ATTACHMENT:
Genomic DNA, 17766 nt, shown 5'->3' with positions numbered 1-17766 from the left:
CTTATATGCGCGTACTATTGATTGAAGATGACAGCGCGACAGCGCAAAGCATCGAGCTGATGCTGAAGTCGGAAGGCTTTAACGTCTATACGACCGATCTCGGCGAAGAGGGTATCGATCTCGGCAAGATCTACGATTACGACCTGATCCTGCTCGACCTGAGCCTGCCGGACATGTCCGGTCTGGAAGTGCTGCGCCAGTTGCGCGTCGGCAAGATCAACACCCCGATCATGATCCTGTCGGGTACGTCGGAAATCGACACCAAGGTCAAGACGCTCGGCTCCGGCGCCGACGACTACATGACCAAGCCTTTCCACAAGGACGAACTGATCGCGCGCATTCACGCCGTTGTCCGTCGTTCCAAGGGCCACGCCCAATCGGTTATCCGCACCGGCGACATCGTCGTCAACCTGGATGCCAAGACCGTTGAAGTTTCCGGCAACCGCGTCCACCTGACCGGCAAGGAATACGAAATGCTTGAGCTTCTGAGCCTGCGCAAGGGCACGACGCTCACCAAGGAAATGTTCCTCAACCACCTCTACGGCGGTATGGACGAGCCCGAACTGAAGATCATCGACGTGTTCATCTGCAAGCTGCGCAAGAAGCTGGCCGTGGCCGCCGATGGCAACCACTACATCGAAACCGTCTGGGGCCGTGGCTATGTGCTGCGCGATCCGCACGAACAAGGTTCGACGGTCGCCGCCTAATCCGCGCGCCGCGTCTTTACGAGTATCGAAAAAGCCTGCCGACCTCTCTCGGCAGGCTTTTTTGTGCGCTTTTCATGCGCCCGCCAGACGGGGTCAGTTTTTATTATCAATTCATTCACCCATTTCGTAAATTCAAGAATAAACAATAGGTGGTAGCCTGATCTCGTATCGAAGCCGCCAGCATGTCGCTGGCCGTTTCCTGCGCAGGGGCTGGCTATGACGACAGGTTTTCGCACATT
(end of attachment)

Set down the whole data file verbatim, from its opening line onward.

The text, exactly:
Genomic DNA, 17766 nt, shown 5'->3' with positions numbered 1-17766 from the left:
CTTATATGCGCGTACTATTGATTGAAGATGACAGCGCGACAGCGCAAAGCATCGAGCTGATGCTGAAGTCGGAAGGCTTTAACGTCTATACGACCGATCTCGGCGAAGAGGGTATCGATCTCGGCAAGATCTACGATTACGACCTGATCCTGCTCGACCTGAGCCTGCCGGACATGTCCGGTCTGGAAGTGCTGCGCCAGTTGCGCGTCGGCAAGATCAACACCCCGATCATGATCCTGTCGGGTACGTCGGAAATCGACACCAAGGTCAAGACGCTCGGCTCCGGCGCCGACGACTACATGACCAAGCCTTTCCACAAGGACGAACTGATCGCGCGCATTCACGCCGTTGTCCGTCGTTCCAAGGGCCACGCCCAATCGGTTATCCGCACCGGCGACATCGTCGTCAACCTGGATGCCAAGACCGTTGAAGTTTCCGGCAACCGCGTCCACCTGACCGGCAAGGAATACGAAATGCTTGAGCTTCTGAGCCTGCGCAAGGGCACGACGCTCACCAAGGAAATGTTCCTCAACCACCTCTACGGCGGTATGGACGAGCCCGAACTGAAGATCATCGACGTGTTCATCTGCAAGCTGCGCAAGAAGCTGGCCGTGGCCGCCGATGGCAACCACTACATCGAAACCGTCTGGGGCCGTGGCTATGTGCTGCGCGATCCGCACGAACAAGGTTCGACGGTCGCCGCCTAATCCGCGCGCCGCGTCTTTACGAGTATCGAAAAAGCCTGCCGACCTCTCTCGGCAGGCTTTTTTGTGCGCTTTTCATGCGCCCGCCAGACGGGGTCAGTTTTTATTATCAATTCATTCACCCATTTCGTAAATTCAAGAATAAACAATAGGTGGTAGCCTGATCTCGTATCGAAGCCGCCAGCATGTCGCTGGCCGTTTCCTGCGCAGGGGCTGGCTATGACGACAGGTTTTCGCACATT